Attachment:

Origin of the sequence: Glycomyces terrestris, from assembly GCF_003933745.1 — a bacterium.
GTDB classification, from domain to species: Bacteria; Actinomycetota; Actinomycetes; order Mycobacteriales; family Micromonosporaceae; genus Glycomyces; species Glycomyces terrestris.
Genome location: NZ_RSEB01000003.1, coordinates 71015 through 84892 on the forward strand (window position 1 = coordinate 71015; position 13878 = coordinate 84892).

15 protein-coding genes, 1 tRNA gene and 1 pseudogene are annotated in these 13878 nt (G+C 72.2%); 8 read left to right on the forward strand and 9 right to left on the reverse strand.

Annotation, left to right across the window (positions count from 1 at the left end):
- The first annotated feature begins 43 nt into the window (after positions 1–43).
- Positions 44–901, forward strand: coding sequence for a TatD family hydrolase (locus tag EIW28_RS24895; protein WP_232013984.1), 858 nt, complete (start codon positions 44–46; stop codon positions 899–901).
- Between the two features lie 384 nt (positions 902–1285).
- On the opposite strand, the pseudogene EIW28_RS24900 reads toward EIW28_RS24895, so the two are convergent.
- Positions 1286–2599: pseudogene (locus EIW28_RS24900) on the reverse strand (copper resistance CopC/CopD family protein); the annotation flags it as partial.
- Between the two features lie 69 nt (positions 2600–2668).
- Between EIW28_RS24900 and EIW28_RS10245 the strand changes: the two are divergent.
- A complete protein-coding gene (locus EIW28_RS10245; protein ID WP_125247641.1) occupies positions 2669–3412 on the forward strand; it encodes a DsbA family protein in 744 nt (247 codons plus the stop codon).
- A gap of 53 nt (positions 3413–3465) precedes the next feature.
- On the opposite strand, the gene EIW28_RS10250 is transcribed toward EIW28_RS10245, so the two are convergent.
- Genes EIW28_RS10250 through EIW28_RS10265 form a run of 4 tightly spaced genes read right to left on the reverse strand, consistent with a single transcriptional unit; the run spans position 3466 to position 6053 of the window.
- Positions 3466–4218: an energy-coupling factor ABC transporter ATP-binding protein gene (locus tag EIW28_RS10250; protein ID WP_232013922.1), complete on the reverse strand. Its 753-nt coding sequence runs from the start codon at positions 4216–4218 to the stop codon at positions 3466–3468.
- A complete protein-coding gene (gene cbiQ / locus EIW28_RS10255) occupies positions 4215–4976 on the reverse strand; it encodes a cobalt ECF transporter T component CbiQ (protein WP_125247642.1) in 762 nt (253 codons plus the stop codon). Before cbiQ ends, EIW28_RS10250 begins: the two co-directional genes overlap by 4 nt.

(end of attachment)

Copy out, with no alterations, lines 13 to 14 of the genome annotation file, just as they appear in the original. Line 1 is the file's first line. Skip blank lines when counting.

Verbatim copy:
- A complete protein-coding gene (locus EIW28_RS10245; protein ID WP_125247641.1) occupies positions 2669–3412 on the forward strand; it encodes a DsbA family protein in 744 nt (247 codons plus the stop codon).
- A gap of 53 nt (positions 3413–3465) precedes the next feature.